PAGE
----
The Commission on Accreditation for Law Enforcement, Inc. (CALEA) announces a telephone conference call to which all persons are invited.
DATE AND TIME: April 30, 2012, 1:00 p.m. – 3:00 p.m.
PLACE: Florida Department of Law Enforcement, 2331 Phillips Road, Tallahassee, FL 32308. As a part of the on-site assessment, agency employees and members of the community are invited to offer comments by calling: (855)237-5206. Telephone comments will be taken by the assessment team and are limited to 10 minutes. The comments must address the agency’s ability to comply with CALEA standards.
GENERAL SUBJECT MATTER TO BE CONSIDERED: The Florida Department of Law Enforcement is scheduled for an on-site assessment that is administered by the Commission on Accreditation for Law Enforcement Agencies, Inc. (CALEA). The accreditation program requires agencies to comply with state-of-the-art standards in four basic areas: policy and procedures, administration, operations, and support services.
A copy of the agenda may be obtained by contacting: Dean Register, (850)410-7244 or email@example.com.
The Florida Department of Management Services, Division of Telecommunications, Standard Operating Procedures and Technical Committees of the Joint Task Force Board announces a public meeting to which all persons are invited.
DATE AND TIME: May 8, 2012, 8:00 a.m.
PLACE: Office of Agricultural Law Enforcement, 2005 Apalachee Parkway, Terry Lee Rhondes Building, Room 242, Tallahassee, Florida 32399
GENERAL SUBJECT MATTER TO BE CONSIDERED: To discuss operational matter to the Statewide Law Enforcement Radio System.
A copy of the agenda may be obtained by contacting: Nigel Shepherd, (850)414-5468.
Notice of Meeting/Workshop Hearing–Florida Department of Law Enforcement Criminal and Juvenile Justice Information Systems (CJJIS) Council announces a public meeting to which all persons are invited.
DATE AND TIME: Wednesday, May 9, 2012, 8:30 a.m.
PLACE: Florida Department of Law Enforcement, Headquarters, 2331 Phillips Road, Tallahassee, FL
GENERAL SUBJECT MATTER TO BE CONSIDERED: Various topics related to the criminal justice community. Topics include, but not limited to, the Council’s strategic plan, discussion of the computerized criminal history initiative, biometric identification and other projects occurring with state and national criminal justice agencies.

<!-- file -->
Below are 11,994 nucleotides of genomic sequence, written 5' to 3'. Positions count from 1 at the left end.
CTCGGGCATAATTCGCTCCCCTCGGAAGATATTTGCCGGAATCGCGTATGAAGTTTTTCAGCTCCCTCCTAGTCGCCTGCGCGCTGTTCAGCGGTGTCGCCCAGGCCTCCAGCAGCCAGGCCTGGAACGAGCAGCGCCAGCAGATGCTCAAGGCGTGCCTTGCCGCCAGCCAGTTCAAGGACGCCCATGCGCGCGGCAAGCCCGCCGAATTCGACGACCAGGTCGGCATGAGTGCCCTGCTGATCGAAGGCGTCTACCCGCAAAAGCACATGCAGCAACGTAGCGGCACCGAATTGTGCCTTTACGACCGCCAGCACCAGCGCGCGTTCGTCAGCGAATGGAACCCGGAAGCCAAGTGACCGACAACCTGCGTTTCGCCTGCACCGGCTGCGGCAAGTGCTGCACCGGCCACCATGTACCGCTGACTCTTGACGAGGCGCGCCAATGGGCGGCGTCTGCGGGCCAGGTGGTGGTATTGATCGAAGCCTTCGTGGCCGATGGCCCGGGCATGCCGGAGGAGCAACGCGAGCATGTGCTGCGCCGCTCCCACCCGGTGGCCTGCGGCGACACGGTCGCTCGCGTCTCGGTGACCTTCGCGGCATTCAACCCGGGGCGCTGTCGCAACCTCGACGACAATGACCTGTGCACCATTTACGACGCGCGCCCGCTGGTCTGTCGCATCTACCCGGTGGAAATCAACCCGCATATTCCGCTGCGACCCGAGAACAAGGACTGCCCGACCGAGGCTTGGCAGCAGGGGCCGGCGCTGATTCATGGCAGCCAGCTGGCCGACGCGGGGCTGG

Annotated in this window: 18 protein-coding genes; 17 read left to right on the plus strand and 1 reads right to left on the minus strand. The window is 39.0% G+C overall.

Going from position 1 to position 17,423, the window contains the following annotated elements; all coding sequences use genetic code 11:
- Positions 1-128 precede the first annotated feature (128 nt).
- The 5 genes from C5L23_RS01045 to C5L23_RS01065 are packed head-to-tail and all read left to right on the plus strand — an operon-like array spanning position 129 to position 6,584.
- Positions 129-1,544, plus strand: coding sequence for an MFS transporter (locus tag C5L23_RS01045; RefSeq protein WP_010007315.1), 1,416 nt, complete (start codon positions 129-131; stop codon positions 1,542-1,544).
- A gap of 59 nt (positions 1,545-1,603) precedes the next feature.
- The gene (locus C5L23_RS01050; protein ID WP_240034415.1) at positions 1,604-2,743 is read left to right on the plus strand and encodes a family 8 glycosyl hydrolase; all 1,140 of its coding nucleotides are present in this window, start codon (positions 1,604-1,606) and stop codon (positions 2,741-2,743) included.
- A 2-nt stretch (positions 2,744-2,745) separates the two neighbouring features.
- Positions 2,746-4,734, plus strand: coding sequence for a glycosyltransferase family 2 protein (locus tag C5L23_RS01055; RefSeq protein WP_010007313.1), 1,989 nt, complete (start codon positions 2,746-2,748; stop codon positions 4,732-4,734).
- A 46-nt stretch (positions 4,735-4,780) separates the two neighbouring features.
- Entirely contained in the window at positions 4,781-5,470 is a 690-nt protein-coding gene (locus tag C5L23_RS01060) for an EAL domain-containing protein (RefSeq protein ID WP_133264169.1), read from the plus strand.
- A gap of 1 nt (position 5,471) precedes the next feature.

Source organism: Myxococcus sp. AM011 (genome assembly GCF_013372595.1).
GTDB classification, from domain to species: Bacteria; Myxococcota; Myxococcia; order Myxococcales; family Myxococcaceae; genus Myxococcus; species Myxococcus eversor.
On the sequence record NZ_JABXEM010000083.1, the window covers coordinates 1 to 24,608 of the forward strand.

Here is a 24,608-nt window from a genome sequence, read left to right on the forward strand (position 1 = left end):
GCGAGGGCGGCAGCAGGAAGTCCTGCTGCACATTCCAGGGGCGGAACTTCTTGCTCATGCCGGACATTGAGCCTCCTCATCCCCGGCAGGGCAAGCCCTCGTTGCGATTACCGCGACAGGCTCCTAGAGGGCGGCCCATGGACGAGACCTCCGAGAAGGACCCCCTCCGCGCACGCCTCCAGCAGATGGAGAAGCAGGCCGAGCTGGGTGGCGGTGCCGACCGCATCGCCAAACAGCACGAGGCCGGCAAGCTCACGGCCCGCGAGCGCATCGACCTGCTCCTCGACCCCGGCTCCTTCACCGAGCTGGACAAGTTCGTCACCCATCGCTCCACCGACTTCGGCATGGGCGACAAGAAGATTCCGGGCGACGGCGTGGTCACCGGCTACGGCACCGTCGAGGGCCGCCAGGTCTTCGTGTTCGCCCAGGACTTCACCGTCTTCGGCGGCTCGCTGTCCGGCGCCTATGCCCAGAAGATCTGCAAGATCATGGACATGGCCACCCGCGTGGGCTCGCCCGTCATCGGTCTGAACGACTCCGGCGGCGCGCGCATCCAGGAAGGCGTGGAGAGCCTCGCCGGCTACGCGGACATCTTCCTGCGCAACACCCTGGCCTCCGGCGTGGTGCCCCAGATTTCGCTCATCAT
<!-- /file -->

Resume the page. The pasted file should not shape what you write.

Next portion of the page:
A copy of the agenda may be obtained by contacting: Rachel Truxell, (850) 410-7116 or firstname.lastname@example.org
RULE NO.: RULE TITLE:
14-65.0025: Scope, Exceptions, and Definitions
14-65.0035: Temporary Closing of State Roads Other Than Limited Access Facilities
14-65.006: Temporary Closing and Special Use of Interstate and Other Limited Access Facilities
14-65.0065: Procedures for Special Use of State Roads Including Limited Access Facilities
14-65.0075: Special Events and Filming on Limited Access Facilities
PURPOSE AND EFFECT: The amendments to this rule are being made to re-organize the chapter and clarify the process for permitting the temporary closure of state roads.
SUBJECT AREA TO BE ADDRESSED: These amendments address the procedures local governments must follow in order to temporarily close state roads for special events. Filming on state roads is also addressed. A new rule is being promulgated to set forth criteria for filming and special events on limited access facilities.
RULEMAKING AUTHORITY: 334.044(10)(a), 334.048(3), 336.045(1) FS.
LAW IMPLEMENTED: 334.044(10)(a), 336.045 FS.
IF REQUESTED IN WRITING AND NOT DEEMED UNNECESSARY BY THE AGENCY HEAD, A RULE DEVELOPMENT WORKSHOP WILL BE NOTICED IN THE NEXT AVAILABLE FLORIDA ADMINISTRATIVE WEEKLY.
THE PERSON TO BE CONTACTED REGARDING THE PROPOSED RULE DEVELOPMENT AND A COPY OF THE PRELIMINARY DRAFT, IF AVAILABLE, IS: Deanna R. Hurt, Assistant General Counsel and Clerk of Agency Proceedings, Florida Department of Transportation, Office of the General Counsel, 605 Suwannee Street, Mail Station 58, Tallahassee, Florida 32399-0458, email@example.com
Sunday, June 29
62nd Annual Summer Training Conference
Advanced Law Enforcement Executives Seminar
Future Law Enforcement Executives Seminar